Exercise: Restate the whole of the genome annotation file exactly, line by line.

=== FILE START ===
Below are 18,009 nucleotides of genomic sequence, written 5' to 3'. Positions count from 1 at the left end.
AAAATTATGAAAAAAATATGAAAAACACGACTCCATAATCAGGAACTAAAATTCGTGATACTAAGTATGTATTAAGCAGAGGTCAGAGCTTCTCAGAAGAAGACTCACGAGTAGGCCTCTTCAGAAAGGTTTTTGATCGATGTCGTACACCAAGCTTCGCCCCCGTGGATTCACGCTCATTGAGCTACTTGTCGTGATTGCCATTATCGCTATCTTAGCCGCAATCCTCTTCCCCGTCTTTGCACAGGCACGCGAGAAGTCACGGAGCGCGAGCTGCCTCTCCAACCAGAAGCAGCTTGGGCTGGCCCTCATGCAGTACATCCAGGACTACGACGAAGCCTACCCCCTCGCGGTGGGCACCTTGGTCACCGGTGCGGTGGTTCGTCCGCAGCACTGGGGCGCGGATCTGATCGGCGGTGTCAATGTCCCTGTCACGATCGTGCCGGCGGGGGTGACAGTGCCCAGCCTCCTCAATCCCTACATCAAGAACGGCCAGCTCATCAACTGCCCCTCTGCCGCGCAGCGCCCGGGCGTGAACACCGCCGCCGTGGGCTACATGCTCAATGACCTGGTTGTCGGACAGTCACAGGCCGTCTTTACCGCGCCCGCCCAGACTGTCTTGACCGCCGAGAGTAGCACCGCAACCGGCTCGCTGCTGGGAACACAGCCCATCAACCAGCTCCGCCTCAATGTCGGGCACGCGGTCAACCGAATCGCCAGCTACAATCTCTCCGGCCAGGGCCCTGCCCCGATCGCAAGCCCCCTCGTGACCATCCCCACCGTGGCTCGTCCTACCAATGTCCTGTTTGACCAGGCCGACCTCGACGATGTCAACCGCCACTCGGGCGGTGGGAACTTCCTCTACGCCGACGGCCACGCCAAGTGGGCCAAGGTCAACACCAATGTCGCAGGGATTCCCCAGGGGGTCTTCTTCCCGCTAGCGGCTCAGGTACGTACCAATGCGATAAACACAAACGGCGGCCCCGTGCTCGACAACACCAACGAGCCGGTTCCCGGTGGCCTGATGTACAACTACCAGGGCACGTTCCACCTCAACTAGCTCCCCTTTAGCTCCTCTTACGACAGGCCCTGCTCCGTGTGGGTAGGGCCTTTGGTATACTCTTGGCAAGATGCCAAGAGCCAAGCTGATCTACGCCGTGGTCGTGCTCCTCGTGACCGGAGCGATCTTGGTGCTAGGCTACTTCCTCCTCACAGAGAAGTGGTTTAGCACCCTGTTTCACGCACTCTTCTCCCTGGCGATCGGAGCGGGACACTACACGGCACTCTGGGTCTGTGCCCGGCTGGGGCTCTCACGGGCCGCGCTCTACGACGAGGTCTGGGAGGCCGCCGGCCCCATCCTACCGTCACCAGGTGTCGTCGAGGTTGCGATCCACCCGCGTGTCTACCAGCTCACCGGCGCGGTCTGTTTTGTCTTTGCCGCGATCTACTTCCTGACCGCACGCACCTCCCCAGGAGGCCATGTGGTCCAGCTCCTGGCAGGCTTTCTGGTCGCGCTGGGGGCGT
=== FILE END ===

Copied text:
Below are 18,009 nucleotides of genomic sequence, written 5' to 3'. Positions count from 1 at the left end.
AAAATTATGAAAAAAATATGAAAAACACGACTCCATAATCAGGAACTAAAATTCGTGATACTAAGTATGTATTAAGCAGAGGTCAGAGCTTCTCAGAAGAAGACTCACGAGTAGGCCTCTTCAGAAAGGTTTTTGATCGATGTCGTACACCAAGCTTCGCCCCCGTGGATTCACGCTCATTGAGCTACTTGTCGTGATTGCCATTATCGCTATCTTAGCCGCAATCCTCTTCCCCGTCTTTGCACAGGCACGCGAGAAGTCACGGAGCGCGAGCTGCCTCTCCAACCAGAAGCAGCTTGGGCTGGCCCTCATGCAGTACATCCAGGACTACGACGAAGCCTACCCCCTCGCGGTGGGCACCTTGGTCACCGGTGCGGTGGTTCGTCCGCAGCACTGGGGCGCGGATCTGATCGGCGGTGTCAATGTCCCTGTCACGATCGTGCCGGCGGGGGTGACAGTGCCCAGCCTCCTCAATCCCTACATCAAGAACGGCCAGCTCATCAACTGCCCCTCTGCCGCGCAGCGCCCGGGCGTGAACACCGCCGCCGTGGGCTACATGCTCAATGACCTGGTTGTCGGACAGTCACAGGCCGTCTTTACCGCGCCCGCCCAGACTGTCTTGACCGCCGAGAGTAGCACCGCAACCGGCTCGCTGCTGGGAACACAGCCCATCAACCAGCTCCGCCTCAATGTCGGGCACGCGGTCAACCGAATCGCCAGCTACAATCTCTCCGGCCAGGGCCCTGCCCCGATCGCAAGCCCCCTCGTGACCATCCCCACCGTGGCTCGTCCTACCAATGTCCTGTTTGACCAGGCCGACCTCGACGATGTCAACCGCCACTCGGGCGGTGGGAACTTCCTCTACGCCGACGGCCACGCCAAGTGGGCCAAGGTCAACACCAATGTCGCAGGGATTCCCCAGGGGGTCTTCTTCCCGCTAGCGGCTCAGGTACGTACCAATGCGATAAACACAAACGGCGGCCCCGTGCTCGACAACACCAACGAGCCGGTTCCCGGTGGCCTGATGTACAACTACCAGGGCACGTTCCACCTCAACTAGCTCCCCTTTAGCTCCTCTTACGACAGGCCCTGCTCCGTGTGGGTAGGGCCTTTGGTATACTCTTGGCAAGATGCCAAGAGCCAAGCTGATCTACGCCGTGGTCGTGCTCCTCGTGACCGGAGCGATCTTGGTGCTAGGCTACTTCCTCCTCACAGAGAAGTGGTTTAGCACCCTGTTTCACGCACTCTTCTCCCTGGCGATCGGAGCGGGACACTACACGGCACTCTGGGTCTGTGCCCGGCTGGGGCTCTCACGGGCCGCGCTCTACGACGAGGTCTGGGAGGCCGCCGGCCCCATCCTACCGTCACCAGGTGTCGTCGAGGTTGCGATCCACCCGCGTGTCTACCAGCTCACCGGCGCGGTCTGTTTTGTCTTTGCCGCGATCTACTTCCTGACCGCACGCACCTCCCCAGGAGGCCATGTGGTCCAGCTCCTGGCAGGCTTTCTGGTCGCGCTGGGGGCGT